It’s true I want to please my readers…sure, that’s part of what makes it fun.  🙂 

I write eclectically…I like to have a variety of tones and topics.  Any time I write anything, I know that somebody isn’t going to like it.  My hope is that every few days, you do get something you like.  If you subscribe through the Kindle store, each post costs you about three to four cents.  What I want is that you think you get your ninety-nine cents a month worth…even if you thought one particular post wasn’t worth four cents.  😉

I pay attention to what people say about the blog, and a couple of people have noticed a change in the mix over time.

That’s true.  When I started this in August of last year (2009), I had more tips.  There’s a simple reason for that: I’ve already covered all the basics.  I don’t want to just re-run the same post…if I’ve written about the Kindle dictionary, and nothing has changed, I don’t want to just re-write the same material.  So, inevitably, the “tips” mix has gone down.  As new features are introduced, or if I find something new, or if Amazon changes something else, that gives me a new “tips” topic.  I’ll be writing about the two major updates we are getting this year (one for increased accessibility, and one for better organization).  I write about other devices too, but I’ll freely admit I don’t know them as well as I know Kindles.  I can close my eyes and, at pretty much any time, reach my arm out and pick up my Kindle.  I can’t do the same thing with a nook or a Sony.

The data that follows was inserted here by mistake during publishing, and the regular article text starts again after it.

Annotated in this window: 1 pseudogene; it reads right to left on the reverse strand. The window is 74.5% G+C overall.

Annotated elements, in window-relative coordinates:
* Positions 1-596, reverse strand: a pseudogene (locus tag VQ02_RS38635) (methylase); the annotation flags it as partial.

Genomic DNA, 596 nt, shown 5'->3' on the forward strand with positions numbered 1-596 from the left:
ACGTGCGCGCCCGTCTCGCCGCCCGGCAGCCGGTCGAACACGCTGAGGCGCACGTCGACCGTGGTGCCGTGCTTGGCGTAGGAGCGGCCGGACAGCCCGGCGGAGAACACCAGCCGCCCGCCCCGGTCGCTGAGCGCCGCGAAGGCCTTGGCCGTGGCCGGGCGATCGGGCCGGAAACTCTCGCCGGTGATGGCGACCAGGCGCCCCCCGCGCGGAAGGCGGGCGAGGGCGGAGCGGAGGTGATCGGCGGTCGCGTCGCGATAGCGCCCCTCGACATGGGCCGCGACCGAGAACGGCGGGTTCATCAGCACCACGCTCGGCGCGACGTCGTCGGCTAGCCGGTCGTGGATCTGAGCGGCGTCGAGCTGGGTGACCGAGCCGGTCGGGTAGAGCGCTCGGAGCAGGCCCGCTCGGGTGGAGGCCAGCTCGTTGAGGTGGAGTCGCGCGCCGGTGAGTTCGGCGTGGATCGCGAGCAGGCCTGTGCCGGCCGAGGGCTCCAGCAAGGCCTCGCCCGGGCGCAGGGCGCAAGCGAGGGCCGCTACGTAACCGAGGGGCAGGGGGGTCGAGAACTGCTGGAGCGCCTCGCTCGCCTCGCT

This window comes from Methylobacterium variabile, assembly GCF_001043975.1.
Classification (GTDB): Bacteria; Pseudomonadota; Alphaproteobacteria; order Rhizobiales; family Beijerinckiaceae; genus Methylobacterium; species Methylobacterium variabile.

What I’m going to do in this post is talk about the different categories of posts I’ve been doing.  I know what my most popular posts are.  However, there are a lot of factors that affect that.  Some topics attract people who aren’t regular readers, for example.

On each of several topics, I’m going to tell you what I think about them, and then let you answer a poll question.  I wanted to keep the poll simple: do you want to see more of these, are there about the right amount, or do you want to see fewer?  You are more than welcome to make a comment to the post to tell me more specifics. 

I’m not going to just list the categories…I want to know a bit more about your areas of interest, not just how I cover them. 

Tips/How to

This is one of my favorite categories to write, no question.  This is where I tell you how to do something with your device…download a book, play music, get to your notes, that kind of thing.  There is a limit as to how many of these there are, though…at some point, if nothing changed, I would have written about absolutely everything you can do.  🙂  Fortunately, things do change (typically getting better, in my opinion).